Retail, Digital Gaming: Two Sides of One Industry

When illegal casinos come for the players of legal bricks-and-mortar casinos, jurisdictions need to consider the policy goals in place when those casinos were legalized in the first place, says Michael Pollock.

Retail, Digital Gaming: Two Sides of One Industry

What do “horseless carriages” and “filmless photography” have in common? In addition to their archaic etymologies, they share a common vision, or better yet, a common lack of vision.

Those who endeavor to label industries by what they are not, rather than what they are, are clearly not fans of those particular technological advances. Consider that the company that first considered investing in “filmless photography” was none other than Eastman Kodak. Consider that the dominant manufacturer of horse-drawn carriages was the Collins Manufacturing Co. Kodak stock at least still trades. Collins, not so much.

The casino industry is not immune to the phenomenon of industries being labeled by what they are not. One moniker that has never fully caught on but is still being used is to view the casino industry as “offline gambling.”

Consider the following quote from a 2019 article in a publication called MintDice:

“Unlike offline gambling, where you need to travel to the physical casino, online betting can be done right from the comfort of your place. All you require is a system and a working internet connection. The convenience of betting from home saves you a lot of time, effort, and money. Moreover, you can start the betting process at any point in time, which might not be the case with offline gambling. This convenience finds favor, especially with the younger generation who are now used to doing anything and everything online. Casinos offer the facility of paying by cryptocurrency, transactions related to your money and funds also remain untracked. The payment through the digital coin is increasingly becoming popular among gamers contributing significantly to the popularity of online gambling.”

Or how about the following 2021 quote from a publication called Vents Magazine:

“Playing at an offline casino requires interaction with other players, which means you do not get any identity privacy. In contrast, gambling in casino online mode aims to safeguard the gambler’s rights and personal details. The payment method, the account details, and all others you do not want to share with other players will be kept safe.”

While it is unlikely that either MintDice or Vents will be nominated for a Pulitzer Prize anytime soon, these non-traditional publications do give voice to an up-is-down viewpoint that is very real, and it’s safe to assume that their audience includes more than one non-regulated provider (yes, sometimes it is quite appropriate to identify an entity by what it is not) and perhaps more than one illegal provider.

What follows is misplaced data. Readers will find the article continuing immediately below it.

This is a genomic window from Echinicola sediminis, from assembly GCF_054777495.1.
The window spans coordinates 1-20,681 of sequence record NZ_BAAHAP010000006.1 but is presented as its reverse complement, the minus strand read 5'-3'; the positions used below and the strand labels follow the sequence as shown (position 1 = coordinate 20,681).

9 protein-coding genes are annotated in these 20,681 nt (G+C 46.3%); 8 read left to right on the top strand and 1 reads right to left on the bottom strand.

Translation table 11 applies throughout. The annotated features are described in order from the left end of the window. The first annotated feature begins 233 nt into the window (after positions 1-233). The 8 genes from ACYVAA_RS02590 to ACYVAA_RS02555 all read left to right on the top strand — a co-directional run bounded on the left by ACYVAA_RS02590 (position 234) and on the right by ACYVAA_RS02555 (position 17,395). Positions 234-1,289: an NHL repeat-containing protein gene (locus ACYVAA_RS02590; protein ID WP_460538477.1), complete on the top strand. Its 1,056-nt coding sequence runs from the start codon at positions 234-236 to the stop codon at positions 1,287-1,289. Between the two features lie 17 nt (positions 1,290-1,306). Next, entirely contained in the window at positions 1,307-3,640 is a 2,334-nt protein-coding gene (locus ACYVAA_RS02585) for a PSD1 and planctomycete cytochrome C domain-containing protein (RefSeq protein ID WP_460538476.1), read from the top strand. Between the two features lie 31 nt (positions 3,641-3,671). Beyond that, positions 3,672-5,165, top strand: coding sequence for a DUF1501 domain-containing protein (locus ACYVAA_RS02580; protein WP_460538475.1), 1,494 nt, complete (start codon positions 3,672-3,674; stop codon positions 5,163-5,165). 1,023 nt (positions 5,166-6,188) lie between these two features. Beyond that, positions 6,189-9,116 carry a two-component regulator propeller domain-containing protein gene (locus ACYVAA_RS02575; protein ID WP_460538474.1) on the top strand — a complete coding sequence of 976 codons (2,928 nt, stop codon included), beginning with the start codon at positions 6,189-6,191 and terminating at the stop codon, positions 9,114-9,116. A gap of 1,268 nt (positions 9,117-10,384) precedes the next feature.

The use of “offline gambling” has been used by serious publications as well, including academic research papers. Still, whether they are referred to as “offline casinos,” “retail casinos” or “brick-and-mortar casinos,” the point is the same. In a world where digital commerce is ascendant, the risk is that physical casinos can be viewed as having a less-than-optimal future, and such views can affect policy decisions.

From the standpoint of public policy, the interests of physical casinos need to be woven like threads into a jurisdiction’s goals. Policies can, should and will differ from jurisdiction to jurisdiction, but policymakers in every market need to consider a wide range of scenarios when weighing the economic impacts and identifying the policies of gaming: Is the goal to promote tourism, increase employment, generate tax revenue, redevelop an urban center, or some combination of these or other goals?

When such questions are fully considered, it is clear that the roughly 1,000 commercial and tribal casinos spread across the United States are not a non-digital or offline industry, but rather represent tools to address multiple policy goals.

Notably, the industries that were initially characterized as what they are not ultimately prevailed and became dominant, and that will likely take place in gaming, but the risk is that, as this industry evolves, policymakers need to adopt a mindset that physical casinos are not the past, but are the foundation for the future with an essential role to play in advancing public policy. Consider them for what they are: Licensed entities that provide a particular form of authorized entertainment that spans multiple verticals.

Policymakers at all levels need to recognize that digital and retail forms of gaming are two sides of a singular goal: Developing, enhancing and maintaining an industry that stays relevant in ways that are profitable and that operate in the public interest.

Articles by Author: Michael Pollock

Michael Pollock is managing director of Spectrum Gaming Group, a non-partisan consultancy that specializes in the economics, regulation, and policy of legalized gambling worldwide. Spectrum has provided independent research and professional services to gaming operators, regulators, and legislatures in 40 U.S. states and territories and in 48 countries on six continents. Spectrum's clients include 22 U.S. state and territory governments, six national governments, 22 Native American entities, numerous gaming companies (national and international) of all sizes, suppliers, lotteries, financial institutions, developers, and other gaming-related entities. Spectrum also serves as executive director of the National Council of Legislators from Gaming States (NCLGS)